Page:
I think an important flaw in the notion of going back for higher examples later is that there's plenty of high-grade common material that may not come back to market after an initial offering. Surely to build the best collection you can, you should be buying the best pieces as they become available. Grade rarities included.

    https://numismaticmuse.com/ My Web Gallery

    The best collecting goals lie right on the border between the possible and the impossible. - Andy Lustig, "MrEureka"

  • NapNap Posts: 1,698 ✭✭✭✭✭
    edited August 15, 2023 8:49AM

    It’s a very impressive collection and I hope to see it in person one day.

    I think it’s unfair to compare what DLH is doing with US coins to what this guy is doing.

    Both are building spectacular collections and obviously both are well funded, but numeric grade dominance is not the goal here, and it’s kind of refreshing that it isn’t. British collectors are often hostile against slabs, and many medieval coins are necessarily net graded. Completion is just not possible- certain petty kings from the misty past are not collectible- there are zero examples privately held.

    Having set out to collect examples of all the ‘tyrants’ of the British Isles myself, I appreciate the challenges of the set building. I have more of the Saxon kings than this collector does, but my collection is much lower grade. Some of these coins are very difficult.

    My only gripe is that the advertising point is the extreme monetary value of the collection- honestly most collectors hardly care. It’s a cool and comprehensive set of British coins including many rarities, that’s the appeal.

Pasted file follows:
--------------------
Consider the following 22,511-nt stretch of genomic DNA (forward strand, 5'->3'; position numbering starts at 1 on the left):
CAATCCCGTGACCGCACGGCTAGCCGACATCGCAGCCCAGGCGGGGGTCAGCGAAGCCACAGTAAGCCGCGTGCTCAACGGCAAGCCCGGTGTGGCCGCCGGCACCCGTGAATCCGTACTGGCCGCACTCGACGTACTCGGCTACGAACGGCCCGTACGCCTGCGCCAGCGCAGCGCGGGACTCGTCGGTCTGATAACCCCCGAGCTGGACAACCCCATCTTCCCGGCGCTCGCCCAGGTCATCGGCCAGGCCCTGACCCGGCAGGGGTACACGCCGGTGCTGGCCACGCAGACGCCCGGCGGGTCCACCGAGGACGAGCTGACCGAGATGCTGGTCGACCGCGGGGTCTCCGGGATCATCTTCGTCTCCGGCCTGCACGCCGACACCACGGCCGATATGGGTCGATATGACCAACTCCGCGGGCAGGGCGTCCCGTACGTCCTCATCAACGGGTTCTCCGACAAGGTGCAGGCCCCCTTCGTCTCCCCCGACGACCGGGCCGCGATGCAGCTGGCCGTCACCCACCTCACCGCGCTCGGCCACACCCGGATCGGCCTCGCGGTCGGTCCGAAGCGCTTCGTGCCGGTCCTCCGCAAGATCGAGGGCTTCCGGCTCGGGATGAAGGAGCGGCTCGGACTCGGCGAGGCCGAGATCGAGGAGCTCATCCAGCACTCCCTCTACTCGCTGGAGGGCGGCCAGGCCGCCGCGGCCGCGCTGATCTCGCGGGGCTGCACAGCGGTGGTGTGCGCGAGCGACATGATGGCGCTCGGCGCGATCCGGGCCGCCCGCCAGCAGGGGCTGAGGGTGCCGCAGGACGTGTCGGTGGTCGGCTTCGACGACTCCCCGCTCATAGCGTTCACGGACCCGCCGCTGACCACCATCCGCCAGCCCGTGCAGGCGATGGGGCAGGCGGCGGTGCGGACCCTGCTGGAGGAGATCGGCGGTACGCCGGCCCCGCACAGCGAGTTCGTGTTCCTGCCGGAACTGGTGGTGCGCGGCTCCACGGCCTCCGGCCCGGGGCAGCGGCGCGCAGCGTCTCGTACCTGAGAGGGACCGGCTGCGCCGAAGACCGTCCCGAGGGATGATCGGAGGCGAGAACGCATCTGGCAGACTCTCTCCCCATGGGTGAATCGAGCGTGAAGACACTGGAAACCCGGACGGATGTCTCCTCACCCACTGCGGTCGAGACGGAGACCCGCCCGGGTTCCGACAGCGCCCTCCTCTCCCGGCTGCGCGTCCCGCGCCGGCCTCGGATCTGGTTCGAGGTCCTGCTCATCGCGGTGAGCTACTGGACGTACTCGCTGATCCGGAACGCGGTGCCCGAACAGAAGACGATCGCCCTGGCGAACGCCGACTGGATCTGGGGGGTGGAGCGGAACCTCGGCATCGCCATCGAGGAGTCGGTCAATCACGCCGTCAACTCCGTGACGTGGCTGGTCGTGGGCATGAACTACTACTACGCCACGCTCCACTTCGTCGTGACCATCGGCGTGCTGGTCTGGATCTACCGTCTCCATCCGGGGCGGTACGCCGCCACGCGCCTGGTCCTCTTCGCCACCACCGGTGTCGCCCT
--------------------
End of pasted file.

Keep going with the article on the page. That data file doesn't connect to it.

• John ConduittJohn Conduitt Posts: 346 ✭✭✭

    It has sanitised the coins. Going on about the cost of the collection doesn’t make it interesting - quite the opposite. It shows slabs are not the best medium for displaying coins.

    I imagine the point of all that, including exhibiting them, is simply to sell them for a profit.

  • pruebaspruebas Posts: 4,278 ✭✭✭✭✭

    Once the stock and real estate markets turn, I bet he will sell at least the world stuff.
    Billionaires didn't become rich by letting their assets sit idle in a bank vault, unproductive.

    This is going to be the Millennia Sale on steroids (and probably a swan song for the Goldbergs).

  • bidaskbidask Posts: 13,818 ✭✭✭✭✭

    @pruebas said:
    Once the stock and real estate markets turn, I bet he will sell at least the world stuff.
    Billionaires didn't become rich by letting their assets sit idle in a bank vault, unproductive.

    This is going to be the Millennia Sale on steroids (and probably a swan song for the Goldbergs).

    Uh oh don’t say this 🧐

    I manage money. I earn money. I save money .
    I give away money. I collect money.
    I don’t love money . I do love the Lord God.




  • What is this set worth?

    Collector of Victoria, Edward VII, George V and George VI Canadian; and most anything U.S. I am currently looking for early Lincolns, raw in XF or better.

  • 7Jaguars7Jaguars Posts: 7,185 ✭✭✭✭✭

    @pruebas said:
    Once the stock and real estate markets turn, I bet he will sell at least the world stuff.
    Billionaires didn't become rich by letting their assets sit idle in a bank vault, unproductive.

    This is going to be the Millennia Sale on steroids (and probably a swan song for the Goldbergs).

    I certainly agree and that seems to have been one of the undercutting issues all along....Well put.

    Love that Milled British (1830-1960)
    Well, just Love coins, period.